It has been a difficult spring for everyone, with horse owners and yard managers needing to adapt to the unprecedented circumstances that Covid-19 forced upon us. Advice on watching the weight of horses and ponies has never been more relevant, and presented such a challenge, to so many.
The good news is that you are not alone if you struggle with your horse or pony’s weight and there are solutions to help.
Does this affect your horse?
Workload has reduced significantly for many since March, or even stopped completely for a while, and this can have a huge impact on any horse or pony’s condition. Being able to adapt regimes, for example to restrict access to fast-growing grass, has not been easy to achieve in all situations. Both of these factors have led to an increased number of horses and ponies approaching the summer overweight.
Good-doers, e.g. native ponies, are certainly more affected but whatever the breed or type you own, it is important not to be complacent, particularly if their routine has altered.
What’s the problem?
One of the most significant issues for overweight horses and ponies is the increased risk of laminitis. This is often be associated with hormonal dysfunction, such as Insulin Dysregulation (ID)/ Equine Metabolic Syndrome (EMS). A reduction in workload doesn’t help, as exercise can improve insulin sensitivity.
The strain on feet, limbs and joints is also greater when bodyweight is excessive, so managing joint problems such as arthritis can be more difficult. It can even affect the development of young, growing horses resulting in Developmental Orthopaedic Disease (DOD).
What can be done to help?
The starting point for any feed regime should always be forage, and that includes horses and ponies that are overweight or prone to weight gain. Despite the need for a restricted diet, it is important that sufficient dietary fibre sources are available to maintain a healthy digestive system and hindgut microbial balance. No less than 1.5% bodyweight (total dry weight of forage) should be consumed over a 24hour period and a horse or pony should not stand for longer than 4 to 6 hours without forage.
Turnout time has increased for most horses and ponies; improved weather and field conditions have contributed to this and would usually occur at this time of year anyway, but livery yard rules for reducing contact with others, or trying to avoid boredom whilst workload has reduced, has also affected normal management.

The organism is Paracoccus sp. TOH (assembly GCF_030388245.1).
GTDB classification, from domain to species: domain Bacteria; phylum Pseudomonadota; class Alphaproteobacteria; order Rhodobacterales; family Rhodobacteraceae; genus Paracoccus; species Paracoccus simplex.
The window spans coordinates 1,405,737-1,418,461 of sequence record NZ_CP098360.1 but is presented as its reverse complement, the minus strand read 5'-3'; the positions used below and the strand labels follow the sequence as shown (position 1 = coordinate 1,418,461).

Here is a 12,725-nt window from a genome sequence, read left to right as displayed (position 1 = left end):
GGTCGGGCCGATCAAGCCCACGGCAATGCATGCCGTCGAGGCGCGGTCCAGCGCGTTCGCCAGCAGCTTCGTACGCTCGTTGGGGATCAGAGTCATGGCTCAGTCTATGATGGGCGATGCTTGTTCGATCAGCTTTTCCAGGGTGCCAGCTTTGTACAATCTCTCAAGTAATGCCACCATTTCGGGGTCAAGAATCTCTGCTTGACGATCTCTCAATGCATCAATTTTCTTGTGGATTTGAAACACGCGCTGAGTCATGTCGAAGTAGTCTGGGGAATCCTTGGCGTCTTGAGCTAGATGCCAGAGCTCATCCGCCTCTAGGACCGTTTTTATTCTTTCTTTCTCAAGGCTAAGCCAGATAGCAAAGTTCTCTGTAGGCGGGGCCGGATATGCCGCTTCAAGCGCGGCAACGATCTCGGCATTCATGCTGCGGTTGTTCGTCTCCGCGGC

The grass available has a big impact on condition and grazing may need to be restricted. The best way to do this will depend on the facilities available but options include mixed grazing (e.g. with sheep), using a grazing muzzle, use of a bare paddock/ ‘sacrifice paddock’ or strip grazing.
When stabled, or in a ‘sacrifice paddock,’ a low sugar, low calorie conserved forage should be used. Late-cut meadow hay is usually the most suitable option but may require soaking for between 3 and 12 hours in ample, cool, fresh water to reduce its sugar and calorie content. Using haynets with small holes is useful for horses to slow their consumption.
Some hay can be partially replaced by an exceptionally low calorie, chopped straw to extend forage availability and lower calorie intake without reducing fibre intake.
Can hard feeds be stopped?
This question is not uncommon as horse owners become desperate to minimise calories in any way they can. Products supplying additional calories are certainly not needed for most good-doers but supplementation is required to balance the diet for vitamins, minerals, trace elements and possibly amino acids. The problem with feeding a powdered supplement is that it needs to be mixed with at least 1 Stubbs scoop of chop before feeding and that 3-400g of chop may contribute a similar amount of calories to 250-500g of a Lite feed balancer.
So the ideal and quick solution is to feed an appropriate top specification ‘lite’ feed balancer or pelleted multi-supplement. These will provide the micronutrients required but with minimal calories.
To decide on the best summer diet plan for your own horse or pony, we recommend speaking to an experienced equine nutritionist.
Article supplied by nutritionists from the TopSpec Multiple Award-Winning-Helpline. They can be contacted, free of charge, on 01845-565030.